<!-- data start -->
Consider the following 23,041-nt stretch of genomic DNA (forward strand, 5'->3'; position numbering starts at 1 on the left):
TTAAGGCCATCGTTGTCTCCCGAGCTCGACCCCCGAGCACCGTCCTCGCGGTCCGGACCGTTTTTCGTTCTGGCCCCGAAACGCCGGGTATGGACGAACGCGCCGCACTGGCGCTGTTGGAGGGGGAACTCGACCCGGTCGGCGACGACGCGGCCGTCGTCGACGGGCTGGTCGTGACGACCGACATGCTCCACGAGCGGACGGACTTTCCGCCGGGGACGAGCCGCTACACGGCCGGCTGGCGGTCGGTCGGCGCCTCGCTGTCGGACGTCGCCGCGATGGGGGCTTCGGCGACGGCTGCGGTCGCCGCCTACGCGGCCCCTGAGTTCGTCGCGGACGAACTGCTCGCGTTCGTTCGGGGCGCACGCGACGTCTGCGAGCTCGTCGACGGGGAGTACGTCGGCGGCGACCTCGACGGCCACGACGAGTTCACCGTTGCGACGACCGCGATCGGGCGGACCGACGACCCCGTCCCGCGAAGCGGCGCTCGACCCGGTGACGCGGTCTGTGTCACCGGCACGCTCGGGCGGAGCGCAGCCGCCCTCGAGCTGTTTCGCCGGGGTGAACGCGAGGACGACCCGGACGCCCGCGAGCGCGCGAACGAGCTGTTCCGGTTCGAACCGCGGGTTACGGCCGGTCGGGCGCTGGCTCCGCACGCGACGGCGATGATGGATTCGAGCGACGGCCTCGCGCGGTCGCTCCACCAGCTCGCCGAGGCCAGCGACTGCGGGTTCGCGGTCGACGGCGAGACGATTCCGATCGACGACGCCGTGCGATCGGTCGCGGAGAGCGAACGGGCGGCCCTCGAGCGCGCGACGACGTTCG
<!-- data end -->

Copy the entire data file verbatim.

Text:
Consider the following 23,041-nt stretch of genomic DNA (forward strand, 5'->3'; position numbering starts at 1 on the left):
TTAAGGCCATCGTTGTCTCCCGAGCTCGACCCCCGAGCACCGTCCTCGCGGTCCGGACCGTTTTTCGTTCTGGCCCCGAAACGCCGGGTATGGACGAACGCGCCGCACTGGCGCTGTTGGAGGGGGAACTCGACCCGGTCGGCGACGACGCGGCCGTCGTCGACGGGCTGGTCGTGACGACCGACATGCTCCACGAGCGGACGGACTTTCCGCCGGGGACGAGCCGCTACACGGCCGGCTGGCGGTCGGTCGGCGCCTCGCTGTCGGACGTCGCCGCGATGGGGGCTTCGGCGACGGCTGCGGTCGCCGCCTACGCGGCCCCTGAGTTCGTCGCGGACGAACTGCTCGCGTTCGTTCGGGGCGCACGCGACGTCTGCGAGCTCGTCGACGGGGAGTACGTCGGCGGCGACCTCGACGGCCACGACGAGTTCACCGTTGCGACGACCGCGATCGGGCGGACCGACGACCCCGTCCCGCGAAGCGGCGCTCGACCCGGTGACGCGGTCTGTGTCACCGGCACGCTCGGGCGGAGCGCAGCCGCCCTCGAGCTGTTTCGCCGGGGTGAACGCGAGGACGACCCGGACGCCCGCGAGCGCGCGAACGAGCTGTTCCGGTTCGAACCGCGGGTTACGGCCGGTCGGGCGCTGGCTCCGCACGCGACGGCGATGATGGATTCGAGCGACGGCCTCGCGCGGTCGCTCCACCAGCTCGCCGAGGCCAGCGACTGCGGGTTCGCGGTCGACGGCGAGACGATTCCGATCGACGACGCCGTGCGATCGGTCGCGGAGAGCGAACGGGCGGCCCTCGAGCGCGCGACGACGTTCG